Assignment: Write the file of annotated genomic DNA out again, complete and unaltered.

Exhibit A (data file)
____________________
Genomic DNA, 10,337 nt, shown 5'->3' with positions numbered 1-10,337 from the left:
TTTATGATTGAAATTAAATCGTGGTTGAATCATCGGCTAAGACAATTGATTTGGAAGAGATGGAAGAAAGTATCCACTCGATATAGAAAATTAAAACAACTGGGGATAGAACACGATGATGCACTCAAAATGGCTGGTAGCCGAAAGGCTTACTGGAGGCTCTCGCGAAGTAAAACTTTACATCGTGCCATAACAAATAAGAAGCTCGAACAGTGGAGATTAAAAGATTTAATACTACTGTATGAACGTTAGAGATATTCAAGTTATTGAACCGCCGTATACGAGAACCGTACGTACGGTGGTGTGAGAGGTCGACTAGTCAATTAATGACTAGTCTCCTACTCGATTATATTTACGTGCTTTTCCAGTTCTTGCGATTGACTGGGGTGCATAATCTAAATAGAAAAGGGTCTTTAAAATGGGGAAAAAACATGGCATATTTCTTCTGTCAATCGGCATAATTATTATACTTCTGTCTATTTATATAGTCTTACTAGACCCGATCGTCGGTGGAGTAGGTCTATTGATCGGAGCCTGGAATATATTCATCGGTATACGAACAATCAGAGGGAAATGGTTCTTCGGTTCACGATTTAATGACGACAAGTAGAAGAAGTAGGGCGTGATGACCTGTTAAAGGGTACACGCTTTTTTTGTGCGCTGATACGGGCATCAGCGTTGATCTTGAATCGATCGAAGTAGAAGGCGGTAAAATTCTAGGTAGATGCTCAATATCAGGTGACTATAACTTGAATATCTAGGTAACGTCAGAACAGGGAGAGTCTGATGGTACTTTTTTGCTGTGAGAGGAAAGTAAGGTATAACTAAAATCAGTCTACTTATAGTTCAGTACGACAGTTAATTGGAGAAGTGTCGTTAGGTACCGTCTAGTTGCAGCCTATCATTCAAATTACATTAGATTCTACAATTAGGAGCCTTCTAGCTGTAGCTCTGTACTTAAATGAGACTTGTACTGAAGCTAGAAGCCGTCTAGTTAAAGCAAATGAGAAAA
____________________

Genomic DNA, 10,337 nt, shown 5'->3' with positions numbered 1-10,337 from the left:
TTTATGATTGAAATTAAATCGTGGTTGAATCATCGGCTAAGACAATTGATTTGGAAGAGATGGAAGAAAGTATCCACTCGATATAGAAAATTAAAACAACTGGGGATAGAACACGATGATGCACTCAAAATGGCTGGTAGCCGAAAGGCTTACTGGAGGCTCTCGCGAAGTAAAACTTTACATCGTGCCATAACAAATAAGAAGCTCGAACAGTGGAGATTAAAAGATTTAATACTACTGTATGAACGTTAGAGATATTCAAGTTATTGAACCGCCGTATACGAGAACCGTACGTACGGTGGTGTGAGAGGTCGACTAGTCAATTAATGACTAGTCTCCTACTCGATTATATTTACGTGCTTTTCCAGTTCTTGCGATTGACTGGGGTGCATAATCTAAATAGAAAAGGGTCTTTAAAATGGGGAAAAAACATGGCATATTTCTTCTGTCAATCGGCATAATTATTATACTTCTGTCTATTTATATAGTCTTACTAGACCCGATCGTCGGTGGAGTAGGTCTATTGATCGGAGCCTGGAATATATTCATCGGTATACGAACAATCAGAGGGAAATGGTTCTTCGGTTCACGATTTAATGACGACAAGTAGAAGAAGTAGGGCGTGATGACCTGTTAAAGGGTACACGCTTTTTTTGTGCGCTGATACGGGCATCAGCGTTGATCTTGAATCGATCGAAGTAGAAGGCGGTAAAATTCTAGGTAGATGCTCAATATCAGGTGACTATAACTTGAATATCTAGGTAACGTCAGAACAGGGAGAGTCTGATGGTACTTTTTTGCTGTGAGAGGAAAGTAAGGTATAACTAAAATCAGTCTACTTATAGTTCAGTACGACAGTTAATTGGAGAAGTGTCGTTAGGTACCGTCTAGTTGCAGCCTATCATTCAAATTACATTAGATTCTACAATTAGGAGCCTTCTAGCTGTAGCTCTGTACTTAAATGAGACTTGTACTGAAGCTAGAAGCCGTCTAGTTAAAGCAAATGAGAAAA